UPDATE: Here are the jaw-dropping photos. NSFW.

Drunken brawls, prostitutes, hazing and humiliation, taking vodka shots out of buttcracks— no, the perpetrators of these Animal House-like antics aren't some depraved frat brothers. They are the private security contractors guarding the US embassy compound in Kabul.

These allegations, and many more, are contained in a letter sent to Secretary of State Hillary Clinton on Tuesday by the Project on Government Oversight, which has been investigating the embassy security contract held by ArmorGroup North America (a subsidiary of Wackenhut, which is in turn owned by the security behemoth G4S). The contractor was the subject of a congressional probe earlier this summer that found serious lapses in the company's handling of the embassy security contract, which internal State Department documents said left the embassy compound "in jeopardy." Nevertheless, the government opted to extend the company's 5-year, $189 million contract for another year. 

Commonwealth Ousts Fiji Over Elections

| Tue Sep. 1, 2009 12:54 PM EDT

As writer Anna Lenzer found out first-hand, Fiji's government is run by a military junta that's suspended the national constitution and delayed elections for years. The dictatorship took power in a 2006 coup and has used the excuse of "emergency rule" to extend its reign indefinitely. Three years has been enough for the Commonwealth, however, which has suspended Fiji's membership until its government re-installs democracy.

The Commonwealth, made up of 53 former British colonies and territories, said it suspended Fiji's membership after the government failed to meet today's deadline to set a date for democratic elections. The elections were to be held before October 2010, but as Fiji only continues to insist it will hold elections in 2014, the Commonwealth lived up to its word and suspended it. Although Fiji was kicked out of the Pacific Islands Forum earlier this year, the Commonwealth may hold a bit more sway as it provides funding to the nation, and allows them to compete in the Commonwealth Games. Both funding and athletic participation are suspended until Fiji meets the Commonwealth's requirements.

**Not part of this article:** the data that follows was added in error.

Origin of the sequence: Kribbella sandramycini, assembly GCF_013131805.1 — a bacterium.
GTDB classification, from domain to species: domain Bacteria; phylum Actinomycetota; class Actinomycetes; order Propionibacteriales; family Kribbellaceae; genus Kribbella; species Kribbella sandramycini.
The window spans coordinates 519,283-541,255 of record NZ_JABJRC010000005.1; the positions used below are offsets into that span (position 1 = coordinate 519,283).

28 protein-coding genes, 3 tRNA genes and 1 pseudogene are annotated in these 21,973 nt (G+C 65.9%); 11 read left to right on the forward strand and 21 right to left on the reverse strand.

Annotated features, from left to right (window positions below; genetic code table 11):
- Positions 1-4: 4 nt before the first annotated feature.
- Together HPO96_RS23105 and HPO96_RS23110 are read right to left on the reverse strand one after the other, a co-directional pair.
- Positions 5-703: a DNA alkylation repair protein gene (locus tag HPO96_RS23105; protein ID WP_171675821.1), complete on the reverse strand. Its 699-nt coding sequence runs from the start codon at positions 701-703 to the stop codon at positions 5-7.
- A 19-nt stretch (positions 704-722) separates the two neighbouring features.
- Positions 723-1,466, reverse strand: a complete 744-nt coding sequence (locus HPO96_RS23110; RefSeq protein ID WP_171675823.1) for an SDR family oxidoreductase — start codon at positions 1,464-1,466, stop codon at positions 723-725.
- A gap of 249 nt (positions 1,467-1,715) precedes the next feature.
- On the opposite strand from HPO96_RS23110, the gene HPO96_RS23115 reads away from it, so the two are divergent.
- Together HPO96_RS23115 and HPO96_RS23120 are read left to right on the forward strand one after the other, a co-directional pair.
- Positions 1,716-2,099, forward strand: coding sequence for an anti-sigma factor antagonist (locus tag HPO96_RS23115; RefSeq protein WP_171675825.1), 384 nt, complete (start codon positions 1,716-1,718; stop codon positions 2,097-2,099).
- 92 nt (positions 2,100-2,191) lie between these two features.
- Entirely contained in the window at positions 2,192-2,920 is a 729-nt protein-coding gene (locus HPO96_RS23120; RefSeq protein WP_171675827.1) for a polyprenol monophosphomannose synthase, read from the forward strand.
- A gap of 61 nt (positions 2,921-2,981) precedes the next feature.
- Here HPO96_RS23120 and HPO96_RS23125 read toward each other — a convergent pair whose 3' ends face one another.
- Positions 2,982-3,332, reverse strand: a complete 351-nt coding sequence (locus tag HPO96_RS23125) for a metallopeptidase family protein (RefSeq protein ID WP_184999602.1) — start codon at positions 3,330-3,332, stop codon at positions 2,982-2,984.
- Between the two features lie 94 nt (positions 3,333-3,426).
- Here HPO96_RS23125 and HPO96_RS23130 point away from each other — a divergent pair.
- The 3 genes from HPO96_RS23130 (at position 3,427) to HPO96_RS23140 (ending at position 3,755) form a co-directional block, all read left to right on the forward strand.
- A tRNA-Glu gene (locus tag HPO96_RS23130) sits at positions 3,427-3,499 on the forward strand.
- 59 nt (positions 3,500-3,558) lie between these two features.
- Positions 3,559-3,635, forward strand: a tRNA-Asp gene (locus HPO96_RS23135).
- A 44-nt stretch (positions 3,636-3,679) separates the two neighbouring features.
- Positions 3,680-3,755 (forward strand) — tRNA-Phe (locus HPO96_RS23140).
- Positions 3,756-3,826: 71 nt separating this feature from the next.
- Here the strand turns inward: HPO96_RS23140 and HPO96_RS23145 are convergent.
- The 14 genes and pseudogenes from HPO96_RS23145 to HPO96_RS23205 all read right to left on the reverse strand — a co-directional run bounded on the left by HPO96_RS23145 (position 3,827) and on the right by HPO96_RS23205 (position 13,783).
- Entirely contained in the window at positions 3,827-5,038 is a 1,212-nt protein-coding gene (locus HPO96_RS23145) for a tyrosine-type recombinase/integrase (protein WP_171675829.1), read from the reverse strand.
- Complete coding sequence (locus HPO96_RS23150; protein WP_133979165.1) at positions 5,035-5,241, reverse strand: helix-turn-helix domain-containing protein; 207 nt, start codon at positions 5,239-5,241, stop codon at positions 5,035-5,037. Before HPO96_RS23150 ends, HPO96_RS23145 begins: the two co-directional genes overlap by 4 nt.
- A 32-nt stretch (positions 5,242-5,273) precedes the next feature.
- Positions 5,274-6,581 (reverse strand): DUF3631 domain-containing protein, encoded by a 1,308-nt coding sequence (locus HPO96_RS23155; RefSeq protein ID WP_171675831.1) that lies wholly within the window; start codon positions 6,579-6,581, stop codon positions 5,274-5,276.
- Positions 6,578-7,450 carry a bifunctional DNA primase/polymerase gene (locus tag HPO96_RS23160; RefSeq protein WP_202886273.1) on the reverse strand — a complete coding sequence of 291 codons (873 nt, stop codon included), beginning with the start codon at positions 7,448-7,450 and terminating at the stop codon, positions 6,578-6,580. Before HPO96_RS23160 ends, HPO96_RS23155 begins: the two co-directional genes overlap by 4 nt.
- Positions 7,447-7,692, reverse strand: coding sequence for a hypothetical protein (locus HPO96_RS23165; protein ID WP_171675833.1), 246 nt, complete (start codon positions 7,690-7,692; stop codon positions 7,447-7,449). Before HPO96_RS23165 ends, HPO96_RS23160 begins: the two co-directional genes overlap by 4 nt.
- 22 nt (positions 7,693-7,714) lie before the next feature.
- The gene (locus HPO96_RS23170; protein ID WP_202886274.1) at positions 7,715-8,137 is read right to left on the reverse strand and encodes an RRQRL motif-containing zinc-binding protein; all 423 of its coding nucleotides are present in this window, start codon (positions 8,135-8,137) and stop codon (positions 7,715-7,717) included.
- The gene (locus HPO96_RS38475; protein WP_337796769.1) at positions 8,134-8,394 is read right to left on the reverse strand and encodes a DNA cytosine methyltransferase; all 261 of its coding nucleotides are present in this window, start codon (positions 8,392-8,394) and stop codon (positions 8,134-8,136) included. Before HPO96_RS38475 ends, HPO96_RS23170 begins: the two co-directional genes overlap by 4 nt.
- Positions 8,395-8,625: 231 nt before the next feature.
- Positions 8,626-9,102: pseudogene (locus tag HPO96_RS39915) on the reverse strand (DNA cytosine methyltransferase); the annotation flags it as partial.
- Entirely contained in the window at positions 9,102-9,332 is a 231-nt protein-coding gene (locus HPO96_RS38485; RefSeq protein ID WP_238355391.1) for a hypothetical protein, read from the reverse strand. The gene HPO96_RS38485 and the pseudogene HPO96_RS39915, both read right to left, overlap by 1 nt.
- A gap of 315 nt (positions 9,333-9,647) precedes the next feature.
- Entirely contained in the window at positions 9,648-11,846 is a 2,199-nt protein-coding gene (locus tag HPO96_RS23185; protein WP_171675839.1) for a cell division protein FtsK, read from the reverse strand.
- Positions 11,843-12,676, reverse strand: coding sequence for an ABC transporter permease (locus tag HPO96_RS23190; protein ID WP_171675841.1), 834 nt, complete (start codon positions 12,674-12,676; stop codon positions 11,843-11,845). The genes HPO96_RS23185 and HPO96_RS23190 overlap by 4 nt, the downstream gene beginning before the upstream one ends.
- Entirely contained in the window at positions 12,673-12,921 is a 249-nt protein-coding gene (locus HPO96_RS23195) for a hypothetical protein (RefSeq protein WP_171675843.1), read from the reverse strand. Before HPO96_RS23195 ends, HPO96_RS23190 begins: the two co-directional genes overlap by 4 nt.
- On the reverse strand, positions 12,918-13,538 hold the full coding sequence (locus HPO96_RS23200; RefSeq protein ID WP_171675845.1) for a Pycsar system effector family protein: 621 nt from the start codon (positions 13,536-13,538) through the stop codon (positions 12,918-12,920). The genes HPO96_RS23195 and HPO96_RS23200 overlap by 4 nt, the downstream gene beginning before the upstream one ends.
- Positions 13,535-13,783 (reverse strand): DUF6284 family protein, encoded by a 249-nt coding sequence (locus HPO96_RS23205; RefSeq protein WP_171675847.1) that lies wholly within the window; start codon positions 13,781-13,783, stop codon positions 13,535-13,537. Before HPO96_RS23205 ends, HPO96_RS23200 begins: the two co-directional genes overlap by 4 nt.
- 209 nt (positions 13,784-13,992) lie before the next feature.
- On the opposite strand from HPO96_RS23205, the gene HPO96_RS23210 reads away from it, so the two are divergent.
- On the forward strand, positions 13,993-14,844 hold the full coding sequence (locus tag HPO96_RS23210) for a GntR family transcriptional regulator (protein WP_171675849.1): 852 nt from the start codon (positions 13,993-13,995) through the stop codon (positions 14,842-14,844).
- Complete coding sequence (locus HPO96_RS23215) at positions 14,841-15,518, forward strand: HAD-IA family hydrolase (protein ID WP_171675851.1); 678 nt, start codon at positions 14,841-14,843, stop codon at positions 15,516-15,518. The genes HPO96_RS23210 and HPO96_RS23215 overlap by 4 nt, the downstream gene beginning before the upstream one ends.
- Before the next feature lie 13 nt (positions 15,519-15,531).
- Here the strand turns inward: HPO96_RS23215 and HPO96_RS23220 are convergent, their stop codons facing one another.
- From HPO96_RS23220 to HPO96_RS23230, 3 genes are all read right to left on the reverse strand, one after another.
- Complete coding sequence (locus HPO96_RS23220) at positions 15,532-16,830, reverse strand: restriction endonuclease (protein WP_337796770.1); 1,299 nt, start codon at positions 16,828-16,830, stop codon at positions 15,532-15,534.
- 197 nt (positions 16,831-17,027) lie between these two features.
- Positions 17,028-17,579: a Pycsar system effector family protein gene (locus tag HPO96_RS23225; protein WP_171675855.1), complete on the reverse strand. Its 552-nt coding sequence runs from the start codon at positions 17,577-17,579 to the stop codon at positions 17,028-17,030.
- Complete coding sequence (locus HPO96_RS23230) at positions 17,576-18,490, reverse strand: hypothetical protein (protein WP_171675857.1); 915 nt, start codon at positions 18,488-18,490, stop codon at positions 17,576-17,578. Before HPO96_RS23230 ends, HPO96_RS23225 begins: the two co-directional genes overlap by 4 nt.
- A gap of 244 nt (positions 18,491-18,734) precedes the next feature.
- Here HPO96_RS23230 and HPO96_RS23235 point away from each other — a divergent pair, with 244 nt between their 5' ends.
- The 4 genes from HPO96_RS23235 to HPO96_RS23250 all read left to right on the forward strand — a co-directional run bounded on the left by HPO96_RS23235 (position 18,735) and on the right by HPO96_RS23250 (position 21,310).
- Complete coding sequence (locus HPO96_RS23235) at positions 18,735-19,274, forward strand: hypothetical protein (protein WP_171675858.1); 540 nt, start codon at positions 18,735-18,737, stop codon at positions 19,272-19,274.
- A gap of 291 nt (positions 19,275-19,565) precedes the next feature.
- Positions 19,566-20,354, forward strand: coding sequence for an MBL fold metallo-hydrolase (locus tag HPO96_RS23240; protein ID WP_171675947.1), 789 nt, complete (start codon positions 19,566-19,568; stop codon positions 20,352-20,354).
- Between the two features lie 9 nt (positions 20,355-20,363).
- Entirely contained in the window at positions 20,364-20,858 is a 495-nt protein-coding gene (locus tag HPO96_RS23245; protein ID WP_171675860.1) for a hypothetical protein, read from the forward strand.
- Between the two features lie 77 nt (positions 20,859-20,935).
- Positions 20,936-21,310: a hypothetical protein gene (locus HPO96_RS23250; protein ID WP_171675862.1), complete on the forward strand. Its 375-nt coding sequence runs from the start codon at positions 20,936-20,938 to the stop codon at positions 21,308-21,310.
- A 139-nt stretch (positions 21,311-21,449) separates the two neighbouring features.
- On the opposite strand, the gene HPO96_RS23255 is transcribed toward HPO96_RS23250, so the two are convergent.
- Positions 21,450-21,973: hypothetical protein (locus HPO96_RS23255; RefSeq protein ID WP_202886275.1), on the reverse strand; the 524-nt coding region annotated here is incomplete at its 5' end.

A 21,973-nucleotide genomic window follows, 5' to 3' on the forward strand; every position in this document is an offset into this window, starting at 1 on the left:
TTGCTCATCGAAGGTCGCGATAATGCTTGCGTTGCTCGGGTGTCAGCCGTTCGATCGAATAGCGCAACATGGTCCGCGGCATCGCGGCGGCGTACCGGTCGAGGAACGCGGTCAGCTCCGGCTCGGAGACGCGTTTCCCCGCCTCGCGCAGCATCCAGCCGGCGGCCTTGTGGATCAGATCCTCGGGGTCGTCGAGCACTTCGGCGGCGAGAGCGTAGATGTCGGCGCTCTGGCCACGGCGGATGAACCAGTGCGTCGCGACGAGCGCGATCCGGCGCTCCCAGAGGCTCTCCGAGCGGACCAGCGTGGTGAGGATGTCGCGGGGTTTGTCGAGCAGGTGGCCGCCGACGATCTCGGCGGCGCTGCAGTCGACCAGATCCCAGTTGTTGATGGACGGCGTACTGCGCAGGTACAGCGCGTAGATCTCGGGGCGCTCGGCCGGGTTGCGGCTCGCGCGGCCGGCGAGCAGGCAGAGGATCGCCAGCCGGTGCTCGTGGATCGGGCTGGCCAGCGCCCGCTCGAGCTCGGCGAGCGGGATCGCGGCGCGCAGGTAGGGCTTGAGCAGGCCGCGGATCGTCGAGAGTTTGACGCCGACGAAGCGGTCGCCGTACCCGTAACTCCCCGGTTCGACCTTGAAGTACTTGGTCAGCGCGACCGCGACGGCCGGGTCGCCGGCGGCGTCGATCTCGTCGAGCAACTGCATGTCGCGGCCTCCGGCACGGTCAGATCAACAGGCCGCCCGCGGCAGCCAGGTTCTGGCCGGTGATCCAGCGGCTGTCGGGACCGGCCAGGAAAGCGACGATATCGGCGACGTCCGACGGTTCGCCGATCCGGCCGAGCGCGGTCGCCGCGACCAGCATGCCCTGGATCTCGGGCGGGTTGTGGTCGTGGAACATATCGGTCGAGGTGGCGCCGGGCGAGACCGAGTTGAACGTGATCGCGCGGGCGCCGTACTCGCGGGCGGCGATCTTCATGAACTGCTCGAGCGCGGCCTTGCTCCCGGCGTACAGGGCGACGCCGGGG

Leaving Afghanistan

| Tue Sep. 1, 2009 12:41 PM EDT

George Will, after running through the immense difficulties of nation building in Afghanistan, says this:

Forces should be substantially reduced to serve a comprehensively revised policy: America should do only what can be done from offshore, using intelligence, drones, cruise missiles, airstrikes and small, potent Special Forces units, concentrating on the porous 1,500-mile border with Pakistan, a nation that actually matters.

One of the things I never seem to hear much about is what the generals think would happen if we withdrew from Afghanistan.  If the answer is that the Taliban is likely to take over completely, that's one thing.  But if it's more likely that the Taliban and the central government would continue fighting, with the Taliban maintaining control over a limited area of the country and the central government maintaining control over the rest, that's quite a different outcome.

If, after eight years, the Karzai regime is so weak that the former is likely, then our task is probably hopeless and we should withdraw in the way Will suggests.  But if the latter is more likely, would it really be necessary to go that far?  Why not offer to lease Bagram from the Afghan government for a billion dollars a year, offer some additional money in military and rebuilding aid, and then continue the mission of fighting al-Qaeda from there while leaving the Taliban to Karzai?  We know how to protect a military base from an insurgent force like the Taliban, and fighting from there would be a helluva lot easier than trying to do it from offshore.

This is probably a hopelessly ignorant suggestion.  Does anyone ever try to maintain a military base in a country riven by civil war?  I'm not sure.  But it would be interesting to hear the experts chime in on this.

Healthcare and the Media

| Tue Sep. 1, 2009 11:30 AM EDT

A reader from outside DC writes to disagree about healthcare policy stories being too complicated and slow moving to get a lot of air/print time:

Engaging health care stories aren't too complicated for newspapers in the flyover states. They've been doing the personal health bankruptcy stuff for months and folding it into the larger picture.

It ain't that complicated, this is what papers do outside of D.C. They look at an important public issue and, realizing it's complex, dry or technical, figure out ways to make it interesting and easy to understand. They find local people and talk to them and report what they hear in ways that people who live around there absorb.

....As a big fan and daily reader, I am chagrined with your simplistic analysis of why the press corps is bungling the health care story. It's an absence of will, direction, hustle and journalistic acumen — a dearth of basic story-telling skills and common sense — that binds these D.C. sycophantic editors and reporters to everyone in DC. But it is not because the story is too complicated.

Anyone else from outside the Beltway care to chime in on this?  Is coverage of healthcare policy really better in Des Moines than it is in the Washington Post?